Local political activist Thomas Kovach filed a federal lawsuit Monday against Metro Nashville Public Schools over an incident that occurred in February 2007 when he, working as a special education teacher at Whites Creek High School, was involved in a physical scuffle with a student.
In the aftermath of the Feb. 20, 2007, incident, criminal charges were filed against Kovach, who Metro Schools later terminated. The suit filed in U.S. District Court alleges that the actions taken against him were racially and politically motivated.
Kovach, who is white, claims in the suit that the incident — in which he was allegedly repeatedly assaulted by an unruly black student — reveals an 'unwritten rule' at Whites Creek High School that white teachers are not allowed to dispense discipline to black students.
In the incident, Kovach claims he was typing in the school's library when an unruly student attempted to slap him in the face. He grabbed the student's arm to prevent the assault, and then escorted the student to the school's office for disciplinary action, according to the suit.
Kovach claims school resource officers would not allow him to file an assault charge following the incident, and instead he submitted a formal statement of what had occurred to the school's principal.
The suit names Metro Nashville Police, Whites Creek Principal Dr. Jamie. S. Jenkins, as well as the father of the student involved in the 2007 altercation as co-defendants.
The school record of the event was later released to the student's father who used it to file criminal charges against Kovach, which have since been retired.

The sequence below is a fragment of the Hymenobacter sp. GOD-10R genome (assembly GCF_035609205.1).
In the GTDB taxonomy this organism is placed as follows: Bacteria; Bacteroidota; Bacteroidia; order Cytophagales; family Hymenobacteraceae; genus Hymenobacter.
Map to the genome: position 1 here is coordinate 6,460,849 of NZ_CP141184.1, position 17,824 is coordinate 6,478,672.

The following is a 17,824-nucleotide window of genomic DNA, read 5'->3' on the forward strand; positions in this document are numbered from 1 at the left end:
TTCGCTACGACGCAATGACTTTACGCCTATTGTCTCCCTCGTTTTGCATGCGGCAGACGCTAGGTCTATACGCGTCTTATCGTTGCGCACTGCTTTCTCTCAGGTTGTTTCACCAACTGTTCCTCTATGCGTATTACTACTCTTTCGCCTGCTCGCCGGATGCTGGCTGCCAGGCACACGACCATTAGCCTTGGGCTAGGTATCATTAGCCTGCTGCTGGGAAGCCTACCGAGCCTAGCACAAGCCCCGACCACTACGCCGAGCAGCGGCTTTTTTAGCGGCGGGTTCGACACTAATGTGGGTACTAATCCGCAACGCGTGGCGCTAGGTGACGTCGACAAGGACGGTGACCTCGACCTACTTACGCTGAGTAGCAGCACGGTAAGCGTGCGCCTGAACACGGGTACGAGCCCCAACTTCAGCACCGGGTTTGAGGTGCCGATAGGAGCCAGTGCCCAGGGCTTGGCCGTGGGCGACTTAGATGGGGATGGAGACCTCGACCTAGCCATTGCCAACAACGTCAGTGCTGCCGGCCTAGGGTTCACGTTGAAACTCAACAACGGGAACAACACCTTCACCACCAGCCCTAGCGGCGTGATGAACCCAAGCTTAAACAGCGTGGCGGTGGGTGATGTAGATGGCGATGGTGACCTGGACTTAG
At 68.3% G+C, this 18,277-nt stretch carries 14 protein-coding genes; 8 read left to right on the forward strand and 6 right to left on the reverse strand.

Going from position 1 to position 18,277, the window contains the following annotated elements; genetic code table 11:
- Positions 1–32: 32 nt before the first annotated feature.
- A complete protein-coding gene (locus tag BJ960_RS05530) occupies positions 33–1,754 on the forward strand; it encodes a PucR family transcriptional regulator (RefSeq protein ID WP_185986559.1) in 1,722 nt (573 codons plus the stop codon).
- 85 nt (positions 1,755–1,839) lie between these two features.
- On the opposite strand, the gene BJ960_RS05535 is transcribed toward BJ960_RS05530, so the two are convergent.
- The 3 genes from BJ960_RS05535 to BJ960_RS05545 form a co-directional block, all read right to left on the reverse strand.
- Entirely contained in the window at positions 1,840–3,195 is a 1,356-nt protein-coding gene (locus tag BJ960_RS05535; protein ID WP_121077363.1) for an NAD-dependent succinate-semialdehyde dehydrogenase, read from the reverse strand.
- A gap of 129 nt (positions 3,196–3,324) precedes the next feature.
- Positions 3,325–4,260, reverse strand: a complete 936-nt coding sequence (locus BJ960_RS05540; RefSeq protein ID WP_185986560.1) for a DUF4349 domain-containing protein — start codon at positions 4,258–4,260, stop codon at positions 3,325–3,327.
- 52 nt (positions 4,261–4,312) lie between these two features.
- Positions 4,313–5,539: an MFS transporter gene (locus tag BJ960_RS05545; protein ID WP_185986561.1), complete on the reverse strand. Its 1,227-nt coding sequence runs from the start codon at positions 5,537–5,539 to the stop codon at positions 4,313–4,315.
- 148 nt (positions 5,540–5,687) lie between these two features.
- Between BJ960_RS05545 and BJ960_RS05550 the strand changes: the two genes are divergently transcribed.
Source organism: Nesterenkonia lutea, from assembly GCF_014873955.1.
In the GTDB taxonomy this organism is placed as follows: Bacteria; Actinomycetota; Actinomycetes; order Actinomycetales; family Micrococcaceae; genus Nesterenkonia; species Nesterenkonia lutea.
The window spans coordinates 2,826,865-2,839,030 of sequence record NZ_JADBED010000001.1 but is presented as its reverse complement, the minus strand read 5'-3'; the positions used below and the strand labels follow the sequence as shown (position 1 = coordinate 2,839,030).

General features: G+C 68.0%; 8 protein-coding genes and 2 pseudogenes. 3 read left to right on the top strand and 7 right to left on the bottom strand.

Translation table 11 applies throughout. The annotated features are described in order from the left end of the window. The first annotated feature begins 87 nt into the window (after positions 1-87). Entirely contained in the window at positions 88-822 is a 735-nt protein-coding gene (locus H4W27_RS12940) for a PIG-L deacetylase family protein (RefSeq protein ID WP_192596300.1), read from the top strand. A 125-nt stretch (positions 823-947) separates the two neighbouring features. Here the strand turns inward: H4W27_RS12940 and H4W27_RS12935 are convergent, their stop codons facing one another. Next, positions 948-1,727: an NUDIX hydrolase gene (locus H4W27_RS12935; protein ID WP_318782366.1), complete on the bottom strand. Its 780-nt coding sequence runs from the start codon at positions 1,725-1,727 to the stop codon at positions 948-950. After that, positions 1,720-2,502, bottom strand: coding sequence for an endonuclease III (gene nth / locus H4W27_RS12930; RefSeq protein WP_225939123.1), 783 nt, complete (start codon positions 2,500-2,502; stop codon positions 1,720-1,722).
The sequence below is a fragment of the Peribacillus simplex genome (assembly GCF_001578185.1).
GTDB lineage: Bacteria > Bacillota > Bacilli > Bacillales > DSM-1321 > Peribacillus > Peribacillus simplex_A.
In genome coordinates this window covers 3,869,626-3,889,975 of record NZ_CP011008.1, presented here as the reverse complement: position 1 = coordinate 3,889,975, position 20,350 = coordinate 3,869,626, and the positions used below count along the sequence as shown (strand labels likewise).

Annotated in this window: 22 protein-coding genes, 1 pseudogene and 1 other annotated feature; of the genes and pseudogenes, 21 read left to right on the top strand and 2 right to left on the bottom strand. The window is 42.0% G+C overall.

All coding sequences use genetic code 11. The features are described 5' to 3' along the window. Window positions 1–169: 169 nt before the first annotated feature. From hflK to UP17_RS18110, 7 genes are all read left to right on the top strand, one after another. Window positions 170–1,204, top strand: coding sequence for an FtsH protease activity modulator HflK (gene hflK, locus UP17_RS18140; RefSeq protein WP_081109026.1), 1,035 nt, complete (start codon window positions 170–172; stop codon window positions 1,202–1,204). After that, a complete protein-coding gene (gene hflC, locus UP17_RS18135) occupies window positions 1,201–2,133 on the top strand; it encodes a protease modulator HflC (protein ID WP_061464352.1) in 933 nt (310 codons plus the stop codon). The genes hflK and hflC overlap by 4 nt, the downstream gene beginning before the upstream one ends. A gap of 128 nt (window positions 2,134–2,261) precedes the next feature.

Central to Kovach's claim is that “the political aspirations of the Plaintiff have been severely damaged as a proximate result” of the situation, the suit says. Kovach, who is the Tennessee state chairman of the Independent Party, ran an unsuccessful bid for Jim Cooper's seat in 2006.
The suit also alleges the school system failed to protect the plaintiff from "violence in the workplace.”
Kovach seeks $2.3 million in actual damages from each of 10 defendants. His demands are broken down as follows: $875,000, the amount he would have earned as a career employee of Metro Schools; $1.3 million, the annual salary of a congressman multiplied by eight years; $125,000 for physical pain, mental anguish and stress.
He also seeks a public apology from the Metro Nashville Police Department and Metro Schools, the suit says.
When contacted for comment on the lawsuit, Metro Schools’ spokesperson Noelle Mashburn said school administration had yet to see the suit and could not comment.